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Pterygium

What is a Pterygium?

A pterygium is an elevated, wedged-shaped bump on the white of eyeball (sclera) that can invade the cornea. These are benign (non-cancerous) growth, that can permanently disfigure and scar the surface of the eye. Usually evident in people between the ages of 30 and 50 years old, and rarely seen in kids. They can cause discomfort, dryness and blurry vision.

What is a Pterygium?

What Causes Pterygia?

There is a genetic and racial predisposition to pterygium development. It is more common in families where either parent had a pterygium, especially those of Hispanic, Mediterranean or Middle Eastern descent. With that said Ultraviolet radiation from the sun appears to be the primary cause to pterygia development and growth. Dust and wind exposure have also been implicated as potential causes.

What are the Signs and Symptoms of a Pterygium?

Pterygia usually occur on the side of the eye closer to the nose, but they can also develop on the side closer to the ear, affecting one or both eyes. Initially pterygia are generally asymptomatic but as they grow, one may note grittiness, dryness or burning sensation. If the pterygia enlarge onto the cornea (clear surface of the eye), it can distort the shape of the eye causing astigmatism and even changing your eyeglass prescription.

How is a Pterygium Treated?

How is Pterygium TreatedTreatment varies depending on the size, location and symptomatology. If the pterygium is small, our eye doctors may prescribe lubricants or a mild steroid eye drop if swelling or redness is evident. As the pterygium enlarges surgical intervention maybe necessary.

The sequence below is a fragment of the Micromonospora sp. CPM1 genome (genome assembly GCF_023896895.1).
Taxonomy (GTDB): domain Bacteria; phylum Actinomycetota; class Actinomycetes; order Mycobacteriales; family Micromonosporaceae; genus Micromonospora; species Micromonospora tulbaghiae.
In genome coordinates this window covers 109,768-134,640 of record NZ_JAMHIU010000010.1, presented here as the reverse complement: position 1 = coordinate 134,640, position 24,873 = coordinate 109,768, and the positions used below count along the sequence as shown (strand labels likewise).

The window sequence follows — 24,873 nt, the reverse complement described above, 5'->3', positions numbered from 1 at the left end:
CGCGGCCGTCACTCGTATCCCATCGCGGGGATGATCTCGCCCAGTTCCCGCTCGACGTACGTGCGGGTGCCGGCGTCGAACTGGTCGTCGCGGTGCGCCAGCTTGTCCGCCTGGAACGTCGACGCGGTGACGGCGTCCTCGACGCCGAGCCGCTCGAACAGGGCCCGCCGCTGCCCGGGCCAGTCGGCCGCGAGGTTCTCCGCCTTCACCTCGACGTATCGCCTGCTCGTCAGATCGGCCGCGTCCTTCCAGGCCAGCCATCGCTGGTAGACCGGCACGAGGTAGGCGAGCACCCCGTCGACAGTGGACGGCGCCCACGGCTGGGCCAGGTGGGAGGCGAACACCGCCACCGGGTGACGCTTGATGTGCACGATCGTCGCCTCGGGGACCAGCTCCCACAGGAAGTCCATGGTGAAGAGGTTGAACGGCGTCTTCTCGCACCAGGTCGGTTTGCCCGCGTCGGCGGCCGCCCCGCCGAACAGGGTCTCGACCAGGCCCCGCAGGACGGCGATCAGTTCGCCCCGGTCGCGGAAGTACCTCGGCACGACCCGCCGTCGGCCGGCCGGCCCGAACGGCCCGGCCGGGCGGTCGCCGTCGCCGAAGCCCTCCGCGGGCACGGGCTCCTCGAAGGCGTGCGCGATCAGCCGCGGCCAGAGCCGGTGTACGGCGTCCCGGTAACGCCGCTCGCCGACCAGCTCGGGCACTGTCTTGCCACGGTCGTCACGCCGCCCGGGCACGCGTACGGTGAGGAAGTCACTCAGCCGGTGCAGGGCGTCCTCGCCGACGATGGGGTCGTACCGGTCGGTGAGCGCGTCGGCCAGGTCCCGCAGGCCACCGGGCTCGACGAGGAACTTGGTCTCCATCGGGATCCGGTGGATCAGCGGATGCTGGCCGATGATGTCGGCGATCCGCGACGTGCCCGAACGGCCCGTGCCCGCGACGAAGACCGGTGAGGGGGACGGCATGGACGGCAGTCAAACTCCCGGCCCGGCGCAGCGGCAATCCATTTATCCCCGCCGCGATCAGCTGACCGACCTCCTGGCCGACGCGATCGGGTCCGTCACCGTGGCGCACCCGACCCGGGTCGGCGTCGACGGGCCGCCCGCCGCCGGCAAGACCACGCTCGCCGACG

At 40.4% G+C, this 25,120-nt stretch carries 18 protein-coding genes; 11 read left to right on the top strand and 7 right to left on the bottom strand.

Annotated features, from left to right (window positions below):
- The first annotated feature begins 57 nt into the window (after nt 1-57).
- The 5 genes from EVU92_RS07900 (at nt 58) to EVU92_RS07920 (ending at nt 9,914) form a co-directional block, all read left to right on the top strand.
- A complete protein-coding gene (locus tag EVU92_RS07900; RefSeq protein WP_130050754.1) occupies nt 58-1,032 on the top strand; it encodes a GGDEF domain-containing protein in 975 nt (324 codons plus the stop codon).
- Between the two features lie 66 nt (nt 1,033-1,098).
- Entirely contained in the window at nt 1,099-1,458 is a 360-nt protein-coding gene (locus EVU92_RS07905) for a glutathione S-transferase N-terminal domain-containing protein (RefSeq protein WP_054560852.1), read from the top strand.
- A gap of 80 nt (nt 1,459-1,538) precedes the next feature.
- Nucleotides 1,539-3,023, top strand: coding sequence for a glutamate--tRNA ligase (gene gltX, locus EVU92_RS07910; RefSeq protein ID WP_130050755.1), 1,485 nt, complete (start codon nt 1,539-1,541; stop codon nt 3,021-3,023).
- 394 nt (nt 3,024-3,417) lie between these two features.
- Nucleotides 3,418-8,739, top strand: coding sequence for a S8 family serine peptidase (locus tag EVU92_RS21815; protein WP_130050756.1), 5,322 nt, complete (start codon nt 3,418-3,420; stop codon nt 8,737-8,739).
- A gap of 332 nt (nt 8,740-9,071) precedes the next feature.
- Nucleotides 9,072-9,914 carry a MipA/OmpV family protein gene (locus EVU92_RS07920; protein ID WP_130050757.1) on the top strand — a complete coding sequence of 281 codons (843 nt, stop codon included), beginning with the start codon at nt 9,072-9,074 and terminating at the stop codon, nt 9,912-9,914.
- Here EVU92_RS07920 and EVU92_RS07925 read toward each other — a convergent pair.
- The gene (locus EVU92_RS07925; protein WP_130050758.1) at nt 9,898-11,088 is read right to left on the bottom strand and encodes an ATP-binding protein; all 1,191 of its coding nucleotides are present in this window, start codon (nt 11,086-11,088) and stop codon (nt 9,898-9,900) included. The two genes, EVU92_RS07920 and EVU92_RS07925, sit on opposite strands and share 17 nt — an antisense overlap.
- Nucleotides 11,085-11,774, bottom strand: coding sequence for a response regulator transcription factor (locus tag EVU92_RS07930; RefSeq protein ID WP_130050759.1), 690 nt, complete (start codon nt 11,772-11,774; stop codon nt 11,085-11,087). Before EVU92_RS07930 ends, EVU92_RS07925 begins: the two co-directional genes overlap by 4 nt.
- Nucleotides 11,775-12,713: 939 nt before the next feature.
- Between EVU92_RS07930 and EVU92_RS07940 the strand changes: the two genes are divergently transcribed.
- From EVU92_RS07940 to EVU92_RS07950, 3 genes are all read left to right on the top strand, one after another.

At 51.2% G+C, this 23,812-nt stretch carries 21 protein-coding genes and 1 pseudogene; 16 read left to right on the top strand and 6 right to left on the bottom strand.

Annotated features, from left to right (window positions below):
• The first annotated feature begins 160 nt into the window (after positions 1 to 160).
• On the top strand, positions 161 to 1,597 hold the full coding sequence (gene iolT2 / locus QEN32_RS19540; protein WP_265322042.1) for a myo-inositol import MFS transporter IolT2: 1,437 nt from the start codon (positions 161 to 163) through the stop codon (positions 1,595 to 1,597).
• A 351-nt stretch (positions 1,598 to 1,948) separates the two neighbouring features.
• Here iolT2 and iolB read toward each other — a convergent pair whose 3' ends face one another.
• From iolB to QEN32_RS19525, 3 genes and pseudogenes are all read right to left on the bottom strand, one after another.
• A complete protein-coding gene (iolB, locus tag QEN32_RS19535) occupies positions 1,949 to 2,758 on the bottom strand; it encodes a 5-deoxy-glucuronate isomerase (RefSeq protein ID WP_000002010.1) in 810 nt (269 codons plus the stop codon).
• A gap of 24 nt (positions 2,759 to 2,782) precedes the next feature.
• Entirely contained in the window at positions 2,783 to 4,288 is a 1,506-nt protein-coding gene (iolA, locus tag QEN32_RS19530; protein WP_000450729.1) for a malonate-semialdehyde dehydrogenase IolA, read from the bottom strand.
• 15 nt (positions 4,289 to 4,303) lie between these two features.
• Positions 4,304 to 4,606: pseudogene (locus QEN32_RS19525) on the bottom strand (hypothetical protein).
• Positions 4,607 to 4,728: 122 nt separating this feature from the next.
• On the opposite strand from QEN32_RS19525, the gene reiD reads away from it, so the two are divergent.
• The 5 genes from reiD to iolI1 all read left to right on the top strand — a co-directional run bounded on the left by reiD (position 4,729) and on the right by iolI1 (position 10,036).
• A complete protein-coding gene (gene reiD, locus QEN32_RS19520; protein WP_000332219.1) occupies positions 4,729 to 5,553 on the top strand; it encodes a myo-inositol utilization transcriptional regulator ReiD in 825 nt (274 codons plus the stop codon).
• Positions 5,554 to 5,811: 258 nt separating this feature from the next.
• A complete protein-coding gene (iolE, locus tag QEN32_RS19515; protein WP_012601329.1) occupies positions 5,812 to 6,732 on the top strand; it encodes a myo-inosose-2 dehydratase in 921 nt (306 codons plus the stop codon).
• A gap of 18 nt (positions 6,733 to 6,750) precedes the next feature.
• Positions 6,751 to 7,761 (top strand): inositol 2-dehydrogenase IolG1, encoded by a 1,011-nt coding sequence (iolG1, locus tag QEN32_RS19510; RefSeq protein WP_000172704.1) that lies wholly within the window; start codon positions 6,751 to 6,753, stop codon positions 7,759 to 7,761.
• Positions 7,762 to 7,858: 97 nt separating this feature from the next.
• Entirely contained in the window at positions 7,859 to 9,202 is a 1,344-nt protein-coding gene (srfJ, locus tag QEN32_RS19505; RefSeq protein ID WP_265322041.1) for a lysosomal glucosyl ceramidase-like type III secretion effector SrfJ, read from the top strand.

Surgical management is recommended if: The pterygium is growing and advancing to the edge of the pupil OR if discomfort is noted secondary to the pterygium. There are several techniques to perform pterygium excision. The technique utilized by our surgeons is very efficient with minimal recurrence potential. There is generally a 30 to 40% recurrence potential, but with techniques utilized by our doctors there is less than a 2% recurrence potential. This procedure takes less than 15 minutes to performed under local anesthesia. A patch is placed at the end of the case and you are seen the following day.

What are the Risks of Pterygium Surgery?

It is rare for complications to occur following pterygium surgery. Potential complications may include:

  • Dry Eyes
  • Recurrence
  • Infection
  • Corneal Scarring
  • Astigmatism

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